The best Python feature you cannot use
This is why we can't have nice things
Instead of having to limit sanity checks to the boundaries of the program, we could re-use those as function contracts using the
assert keyword. Indeed, setting
PYTHONOPTIMIZE removes all
assert, making the check useful in dev, and free in production.
Unfortunately, the community doesn't know about the feature, and use
assert for things that should never be removed, so using the flag would likely introduce bugs into your program.
Keeping your sanity in checks
While type hints, linters and unit tests help a lot of developers to avoid introducing bugs, there is no substitute for sanity checks.
Now, experience tells us it's better to keep those checks at the program boundaries.
Consider this very important function:
def dog_to_human_years(dog_year: float, is_a_good_dog: bool=True) -> float: dog_year *= 7 if is_a_good_dog: dog_year -= 10 return dog_year
dog_year should be > 0, yet you probably don't want to do this:
def dog_to_human_years(dog_year: float, is_a_good_dog: bool=True) -> float: if dog_year <= 0: raise ValueError("Dog years should be a positive real number") dog_year *= 7 if is_a_good_dog: dog_year-= 10 return dog_year
But rather put the check in a data validator module, that you use everywhere you get data input, such as file reading, web form, etc. That's what pydantic is good at. This keeps core functions simpler, separate concerns, will lead to better performances, potentially gives feedback to users and so on.
However, putting it in
dog_to_human_years() would help catching bugs in your code base, which the best practice would not.
Is there a way to have the best of both worlds?
Contract based programming with
Python comes with a peculiar keyword:
It's very well known from the users of the excellent pytest library, which makes the whole Python testing experience so much better.
In essence, it checks if something is
True, and if not, it raises an
AssertionError. You can even add a small error message:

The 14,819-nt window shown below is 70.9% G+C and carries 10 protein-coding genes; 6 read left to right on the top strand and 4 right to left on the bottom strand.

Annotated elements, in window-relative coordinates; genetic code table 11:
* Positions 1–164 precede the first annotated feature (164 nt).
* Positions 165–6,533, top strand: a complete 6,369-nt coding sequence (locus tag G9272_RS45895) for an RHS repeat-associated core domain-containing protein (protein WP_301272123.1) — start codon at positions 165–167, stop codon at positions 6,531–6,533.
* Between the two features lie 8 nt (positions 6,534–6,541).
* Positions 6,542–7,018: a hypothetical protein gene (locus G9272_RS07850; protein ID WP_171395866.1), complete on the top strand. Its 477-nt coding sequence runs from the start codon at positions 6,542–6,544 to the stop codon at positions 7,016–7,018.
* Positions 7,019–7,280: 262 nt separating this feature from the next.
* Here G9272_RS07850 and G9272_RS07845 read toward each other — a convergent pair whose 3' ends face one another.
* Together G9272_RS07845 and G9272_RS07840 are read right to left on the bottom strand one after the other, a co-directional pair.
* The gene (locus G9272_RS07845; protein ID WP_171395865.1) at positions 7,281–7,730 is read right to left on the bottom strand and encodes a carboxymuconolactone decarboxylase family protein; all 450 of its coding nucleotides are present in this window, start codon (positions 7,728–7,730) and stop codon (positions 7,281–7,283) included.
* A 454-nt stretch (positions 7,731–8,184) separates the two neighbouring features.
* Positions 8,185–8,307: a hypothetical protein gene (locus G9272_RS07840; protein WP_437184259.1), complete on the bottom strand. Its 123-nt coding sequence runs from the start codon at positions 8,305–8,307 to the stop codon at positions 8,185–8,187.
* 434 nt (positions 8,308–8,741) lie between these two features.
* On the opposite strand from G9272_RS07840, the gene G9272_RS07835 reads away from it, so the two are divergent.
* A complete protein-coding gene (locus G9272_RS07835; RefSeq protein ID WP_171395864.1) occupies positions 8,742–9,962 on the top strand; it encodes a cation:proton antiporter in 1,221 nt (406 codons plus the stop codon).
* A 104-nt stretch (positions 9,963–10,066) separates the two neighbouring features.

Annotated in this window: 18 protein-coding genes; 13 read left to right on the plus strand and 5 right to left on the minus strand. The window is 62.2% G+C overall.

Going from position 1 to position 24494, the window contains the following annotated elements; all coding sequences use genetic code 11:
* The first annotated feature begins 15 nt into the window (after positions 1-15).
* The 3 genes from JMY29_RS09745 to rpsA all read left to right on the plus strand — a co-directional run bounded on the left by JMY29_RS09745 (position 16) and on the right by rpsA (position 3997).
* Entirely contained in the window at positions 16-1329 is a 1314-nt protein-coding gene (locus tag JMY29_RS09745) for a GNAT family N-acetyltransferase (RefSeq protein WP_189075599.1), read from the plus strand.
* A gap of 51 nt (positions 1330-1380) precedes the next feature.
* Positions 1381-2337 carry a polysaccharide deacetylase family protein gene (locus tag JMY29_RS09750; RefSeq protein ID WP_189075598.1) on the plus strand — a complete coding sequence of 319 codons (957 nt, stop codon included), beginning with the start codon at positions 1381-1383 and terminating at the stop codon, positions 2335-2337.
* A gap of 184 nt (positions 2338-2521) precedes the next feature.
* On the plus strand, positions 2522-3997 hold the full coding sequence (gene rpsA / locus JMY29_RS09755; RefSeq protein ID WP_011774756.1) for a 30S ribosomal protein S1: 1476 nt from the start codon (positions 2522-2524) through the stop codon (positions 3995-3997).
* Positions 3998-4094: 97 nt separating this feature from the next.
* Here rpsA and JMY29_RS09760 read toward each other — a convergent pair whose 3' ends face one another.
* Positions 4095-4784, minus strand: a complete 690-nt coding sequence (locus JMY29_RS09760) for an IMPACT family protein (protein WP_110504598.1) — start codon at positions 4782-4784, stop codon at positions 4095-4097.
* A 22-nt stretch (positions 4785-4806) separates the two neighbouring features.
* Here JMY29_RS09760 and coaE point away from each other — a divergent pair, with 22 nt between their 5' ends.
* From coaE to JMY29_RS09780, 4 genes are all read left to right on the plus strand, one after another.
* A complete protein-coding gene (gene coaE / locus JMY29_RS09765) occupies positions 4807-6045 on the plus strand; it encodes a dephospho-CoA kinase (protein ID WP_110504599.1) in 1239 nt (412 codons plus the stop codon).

>>> assert 1 > 0 >>> assert 1 < 0 Traceback (most recent call last): Cell In, line 1 assert 1 < 0 AssertionError >>> assert 1 < 0, "Yeah, no" Traceback (most recent call last): Cell In, line 1 assert 1 < 0, "Yeah, no" AssertionError: Yeah, no
However, one thing that it little known about
assert, is that Python comes with a "-O" flag, and the associated
PYTHONOPTIMIZE environment variables, to turn on "optimized mode".
This skips all
assert completely, they are not executed at all:
$ python3.10 -O Python 3.10.12 (main, Jun 7 2023, 12:45:35) [GCC 9.4.0] on linux Type "help", "copyright", "credits" or "license" for more information. >>> assert 1 < 0 >>>
This means we can implement contract based programming with
from sanity_checks import is_valid_dog_years def dog_to_human_years(dog_year: float, is_a_good_dog: bool=True) -> float: assert is_valid_dog_years(dog_year), "Dog years should be a positive real number" dog_year *= 7 if is_a_good_dog: dog_year -= 10 return dog_year
We can now have a validation layer, and use it as a contract in this function, helping devs catching any mistake they would make themselves that would lead to dog_year being negative.
In production, you can then set
PYTHONOPTIMIZE to 1, and the check is removed, so no performance cost.
This is a very powerful tool, because you have access to the full power of the programming language, not just a subset like with a dedicated contract syntax. And unlike with very advanced typing systems, you don’t need to provide a complex proof that your function input matches your expectation. Of course this means your IDE is not going to be able to help your with that, which is a compromise we often have to make with Python.
You are not limited to one
assert, you can put several, and even one at the end of the function to check the properties of the calculation remain congruent.
The "optimized" mode does more than skipping
assert, it also skips any check on the
__debug__ magic variable. In fact, it removes the block completely, it's not even part of the final byte code.
So you can have very expensive debugging logs like this:
for x in range(10000): result = calculate_something_expensive() if __debug__: log.debug(result)
And only pay the price when you want it. It's way cheaper than using
log.setLevel(), it's even cheaper that structlog’s strategy of setting handlers to noop functions. Because there is nothing faster than no code.
Remember, we can't make the CPU go faster, we can only make it do less work.
But it was all a dream
This killer feature has been part of Python for years. Python 2.7 had it already.
And you can't use it.
You can't, because the vast majority of the community doesn't know about it.
Bet a lot of your didn't know this existed before reading the article.
And so Python coders all over the world use
assert for things that should not be removed.
Every year I attempt to use it once, in hope that this time, maybe, just maybe, I will be able to enjoy powerful free checks for my entire code base.
And every year, some dependency deep inside my virtual environment crashes.